Looking to the past for your future.
Māori Studies is an entry point for students wishing to engage with knowledge about the Māori world. It is a broad programme dedicated to the study of te reo Māori (Māori language), tikanga Māori (Māori customary lore) and aspects of te ao Māori (the Māori world).
Māori society is not static. Engaging in these three areas together enables you to enter this world and provides you with the foundations to analyse how this body of knowledge can be applied in today’s ever-changing world.
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Why study Māori Studies?
Māori Studies will provide you with an enhanced knowledge and understanding of the Māori language, Māori customary lore and the Māori world. This knowledge and understanding may be integrated with other studies or professional areas such as business, education, health, law, management, the media, public administration and social work.
Government ministries, businesses, social agencies and educational institutions in New Zealand recognise the need for employees with such knowledge and skills. Excellent employment prospects await graduates with knowledge of issues affecting Māori and other peoples in New Zealand.
The Māori Studies programme will equip students with a wide range of skills giving graduates:
- A high level of fluency in the Māori language
- An understanding of contemporary Māori issues combined with an understanding of, for example, history, cultural expression and environmental concerns
- An awareness of ethical issues in relation to Māori in the context of past and present practices, and society and culture
- Skills in intercultural communication
- Research skills
- Analytical thinking
- Communication skills
- Team work
- Independent judgement
- An ability to relate to people from a wide range of backgrounds
Māori Studies encourages you to explore the connectivity between different disciplines so as to enable indigenous communities to determine their own future.
Graduates develop a multidisciplinary, culturally inflected understanding of contemporary Māori concepts and issues, including the use of cooperation rather than competition, listening as well as communicating with others, and respecting differences.
Graduates with a degree in Māori Studies have a broad interdisciplinary knowledge base.
This can lead to careers in the fields of:
- Government ministries
- Policy and governance
- Arts advisors, museum curators
- Public health
- Community organisations
Māori Studies graduates are needed to help find ways to address the needs and interests of the Māori community and to help to promote and implement the goals of the Treaty of Waitangi.
Having more than one major in your degree, or a major plus a minor, will make you more marketable and attractive to prospective employers. A major in Māori Studies will be your point of difference in your chosen career.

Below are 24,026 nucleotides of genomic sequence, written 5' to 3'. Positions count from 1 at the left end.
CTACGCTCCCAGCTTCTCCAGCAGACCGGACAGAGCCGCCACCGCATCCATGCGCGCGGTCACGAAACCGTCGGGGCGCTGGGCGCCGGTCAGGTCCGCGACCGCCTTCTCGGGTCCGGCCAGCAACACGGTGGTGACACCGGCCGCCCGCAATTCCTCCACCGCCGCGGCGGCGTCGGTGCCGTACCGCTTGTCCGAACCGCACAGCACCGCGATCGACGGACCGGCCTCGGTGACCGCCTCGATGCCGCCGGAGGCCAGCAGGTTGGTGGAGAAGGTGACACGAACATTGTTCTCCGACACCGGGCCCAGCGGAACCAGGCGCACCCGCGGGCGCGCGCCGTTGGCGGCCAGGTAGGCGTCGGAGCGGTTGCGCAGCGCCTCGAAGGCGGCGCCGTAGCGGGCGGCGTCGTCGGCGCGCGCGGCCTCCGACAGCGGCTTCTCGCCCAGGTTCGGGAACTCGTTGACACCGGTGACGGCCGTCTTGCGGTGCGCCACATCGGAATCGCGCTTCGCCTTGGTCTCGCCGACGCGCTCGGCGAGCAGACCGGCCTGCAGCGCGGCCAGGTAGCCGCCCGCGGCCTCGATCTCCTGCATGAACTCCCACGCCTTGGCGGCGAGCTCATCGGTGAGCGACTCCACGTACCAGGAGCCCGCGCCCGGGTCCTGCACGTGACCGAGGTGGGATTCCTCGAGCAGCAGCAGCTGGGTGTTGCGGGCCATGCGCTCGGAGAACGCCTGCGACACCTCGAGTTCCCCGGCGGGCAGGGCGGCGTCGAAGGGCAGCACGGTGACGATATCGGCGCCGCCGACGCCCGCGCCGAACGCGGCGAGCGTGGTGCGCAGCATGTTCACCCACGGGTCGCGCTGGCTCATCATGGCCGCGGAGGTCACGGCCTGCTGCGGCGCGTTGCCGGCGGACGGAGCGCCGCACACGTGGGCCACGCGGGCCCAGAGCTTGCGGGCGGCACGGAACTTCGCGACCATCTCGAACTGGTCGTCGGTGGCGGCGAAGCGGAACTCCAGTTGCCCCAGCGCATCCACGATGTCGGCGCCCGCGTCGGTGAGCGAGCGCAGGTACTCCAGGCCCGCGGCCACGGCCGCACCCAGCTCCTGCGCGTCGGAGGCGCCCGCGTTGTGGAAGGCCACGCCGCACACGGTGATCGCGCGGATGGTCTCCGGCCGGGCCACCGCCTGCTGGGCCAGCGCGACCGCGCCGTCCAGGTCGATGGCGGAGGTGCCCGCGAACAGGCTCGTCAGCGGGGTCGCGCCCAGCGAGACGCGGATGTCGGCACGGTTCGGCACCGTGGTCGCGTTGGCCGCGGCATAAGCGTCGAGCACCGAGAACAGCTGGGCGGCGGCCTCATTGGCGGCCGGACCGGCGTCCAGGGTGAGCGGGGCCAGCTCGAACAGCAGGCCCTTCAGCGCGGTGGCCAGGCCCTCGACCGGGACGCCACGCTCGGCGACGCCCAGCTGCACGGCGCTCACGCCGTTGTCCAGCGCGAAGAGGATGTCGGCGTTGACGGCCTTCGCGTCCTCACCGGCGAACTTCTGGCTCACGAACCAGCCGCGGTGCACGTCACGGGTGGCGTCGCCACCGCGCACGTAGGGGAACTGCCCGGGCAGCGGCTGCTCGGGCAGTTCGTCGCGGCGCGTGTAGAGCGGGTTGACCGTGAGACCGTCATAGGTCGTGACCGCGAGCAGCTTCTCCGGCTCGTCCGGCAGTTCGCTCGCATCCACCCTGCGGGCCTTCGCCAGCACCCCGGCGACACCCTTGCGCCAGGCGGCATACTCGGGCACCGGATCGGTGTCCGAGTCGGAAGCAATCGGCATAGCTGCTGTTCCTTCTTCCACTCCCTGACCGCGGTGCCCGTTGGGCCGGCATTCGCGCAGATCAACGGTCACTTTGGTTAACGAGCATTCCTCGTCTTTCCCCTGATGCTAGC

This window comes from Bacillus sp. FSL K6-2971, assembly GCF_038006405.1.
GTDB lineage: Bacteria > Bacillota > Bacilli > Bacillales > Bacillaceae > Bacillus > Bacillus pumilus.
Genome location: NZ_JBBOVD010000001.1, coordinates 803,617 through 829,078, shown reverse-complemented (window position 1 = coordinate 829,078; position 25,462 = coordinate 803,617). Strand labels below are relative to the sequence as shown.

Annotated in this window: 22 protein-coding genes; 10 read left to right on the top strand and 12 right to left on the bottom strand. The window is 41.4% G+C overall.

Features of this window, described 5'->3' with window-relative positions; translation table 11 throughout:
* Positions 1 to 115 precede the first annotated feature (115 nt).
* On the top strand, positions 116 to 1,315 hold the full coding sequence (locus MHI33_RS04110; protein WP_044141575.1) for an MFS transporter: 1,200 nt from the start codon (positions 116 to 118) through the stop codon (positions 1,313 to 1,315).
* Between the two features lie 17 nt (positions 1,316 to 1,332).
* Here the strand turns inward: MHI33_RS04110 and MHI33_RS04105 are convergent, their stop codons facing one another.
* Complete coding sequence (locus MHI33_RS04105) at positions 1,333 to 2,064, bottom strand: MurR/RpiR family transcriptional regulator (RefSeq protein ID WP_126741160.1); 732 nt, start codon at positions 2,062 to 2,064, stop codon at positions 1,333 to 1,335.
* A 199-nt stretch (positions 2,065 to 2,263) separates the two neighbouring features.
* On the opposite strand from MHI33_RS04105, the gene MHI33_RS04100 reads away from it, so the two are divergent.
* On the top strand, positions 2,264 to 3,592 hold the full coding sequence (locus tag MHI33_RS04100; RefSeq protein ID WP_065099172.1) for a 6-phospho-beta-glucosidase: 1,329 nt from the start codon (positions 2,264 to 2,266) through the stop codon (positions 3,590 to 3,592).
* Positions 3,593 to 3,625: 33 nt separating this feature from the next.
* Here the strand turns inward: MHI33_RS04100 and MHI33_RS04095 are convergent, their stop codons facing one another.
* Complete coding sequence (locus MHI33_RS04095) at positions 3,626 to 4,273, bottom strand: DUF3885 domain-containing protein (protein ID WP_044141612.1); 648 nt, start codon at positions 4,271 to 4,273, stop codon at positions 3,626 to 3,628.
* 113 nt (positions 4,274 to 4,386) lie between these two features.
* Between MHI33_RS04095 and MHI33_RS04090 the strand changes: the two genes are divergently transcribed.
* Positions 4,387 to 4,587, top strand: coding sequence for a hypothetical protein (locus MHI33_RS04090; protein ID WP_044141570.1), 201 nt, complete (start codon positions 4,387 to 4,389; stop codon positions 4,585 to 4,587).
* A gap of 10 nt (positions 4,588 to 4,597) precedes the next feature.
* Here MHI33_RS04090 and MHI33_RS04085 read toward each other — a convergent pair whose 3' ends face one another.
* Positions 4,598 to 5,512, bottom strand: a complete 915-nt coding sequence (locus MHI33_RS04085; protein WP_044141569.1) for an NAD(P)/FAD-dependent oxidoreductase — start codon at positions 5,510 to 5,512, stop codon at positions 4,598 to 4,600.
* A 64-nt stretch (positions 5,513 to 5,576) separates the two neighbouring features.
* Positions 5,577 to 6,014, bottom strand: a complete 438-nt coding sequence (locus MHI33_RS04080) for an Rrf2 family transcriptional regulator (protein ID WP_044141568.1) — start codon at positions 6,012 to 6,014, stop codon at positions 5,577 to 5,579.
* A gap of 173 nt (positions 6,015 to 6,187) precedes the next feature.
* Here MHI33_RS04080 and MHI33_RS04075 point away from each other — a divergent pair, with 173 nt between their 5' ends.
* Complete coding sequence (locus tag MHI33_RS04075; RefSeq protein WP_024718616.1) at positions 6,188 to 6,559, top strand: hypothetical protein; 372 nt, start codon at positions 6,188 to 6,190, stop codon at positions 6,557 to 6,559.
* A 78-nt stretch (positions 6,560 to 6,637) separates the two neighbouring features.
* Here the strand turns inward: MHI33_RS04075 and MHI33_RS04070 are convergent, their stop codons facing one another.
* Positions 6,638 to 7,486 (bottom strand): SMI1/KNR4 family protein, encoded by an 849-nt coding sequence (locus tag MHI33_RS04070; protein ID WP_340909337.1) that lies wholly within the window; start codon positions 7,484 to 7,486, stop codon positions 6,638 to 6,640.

No knowledge of the Māori language or culture is required for entry to Māori Studies. Students may be placed in more advanced Maāori language papers appropriate to their level of knowledge. There is also a University-approved process where prior non-credentialed learning is recognised for credit for some papers.
Explore your study options further. Refer to enrolment information found on the following qualification pages.
- Bachelor of Arts (BA)
- Bachelor of Arts and Commerce (BACom)
- Bachelor of Arts and Science (BASc)
- Bachelor of Arts with Honours (BA(Hons))
- Diploma for Graduates (DipGrad)
- Postgraduate Diploma in Arts Subjects (PGDipArts)
- Master of Arts (Coursework) (MA(Coursework))
- Master of Arts (Thesis) (MA(Thesis))
- Doctor of Philosophy (PhD)
Bachelor of Arts (BA) majoring in Māori Studies
MAOR 102 Maori Society
MAOR 111 Te Kākano 1
MAOR 112 Te Kākano 2
MAOR 211 Te Pihinga 1
MAOR 212 Te Pihinga 2
One further 200-level MAOR paper or PACI 201
MAOR 311 Te Māhuri 1
MAOR 312 Te Māhuri 2
One additional 300-level MAOR paper
One further paper from 300-level MAOR or INDS papers or PACI 301
180 further points; must include at least 54 points at 200-level or above.
Up to 90 points may be taken from outside Arts
Bachelor of Arts with Honours (BA(Hons)) in Māori Studies
Postgraduate Diploma in Arts Subjects (PGDipArts) in Māori Studies
The Postgraduate Diploma in Arts Subjects (PGDipArts) programme in Māori Studies is the same as the programme for the degree of Bachelor of Arts with Honours (BA(Hons)).
Master of Arts (Coursework) (MA(Coursework)) in Māori Studies
INGS 501 or one 400-level INDS or PACI paper may be substituted for one 400-level MAOR paper.
Master of Arts (Thesis) (MA(Thesis)) in Māori Studies
Note: Students who have not completed a Bachelor of Arts (BA(Hons)) in Māori Studies or a Postgraduate Diploma in Arts Subjects (PGDipArts) in Māori Studies must complete the required papers for the BA(Hons) in Māori Studies prior to undertaking the thesis.
Minor subject requirements
Māori Studies as a minor subject for a BA, MusB, BPA, BTheol, BSc, BAppSc, BCom, BEntr, BHealSc, BACom, BASc or BComSc degree
Available as a minor subject for a Bachelor of Arts (BA), Bachelor of Music (MusB), Bachelor of Performing Arts (BPA), Bachelor of Theology (BTheol), Bachelor of Science (BSc), Bachelor of Applied Science (BAppSc), Bachelor of Commerce (BCom), Bachelor of Entrepreneurship (BEntr), Bachelor of Health Science (BHealSc), Bachelor of Arts and Commerce (BACom), Bachelor of Arts and Science (BASc) or Bachelor of Commerce and Science (BComSc) degree
|100-level||Two 100-level MAOR papers|| |
|200-level||One 200-level MAOR paper, and one further INDS, MAOR or PACI paper at 200-level or above|| |
|300-level||One 300-level MAOR paper||18|
Key information for future students
Te Tumu, School of Māori, Pacific and Indigenous Studies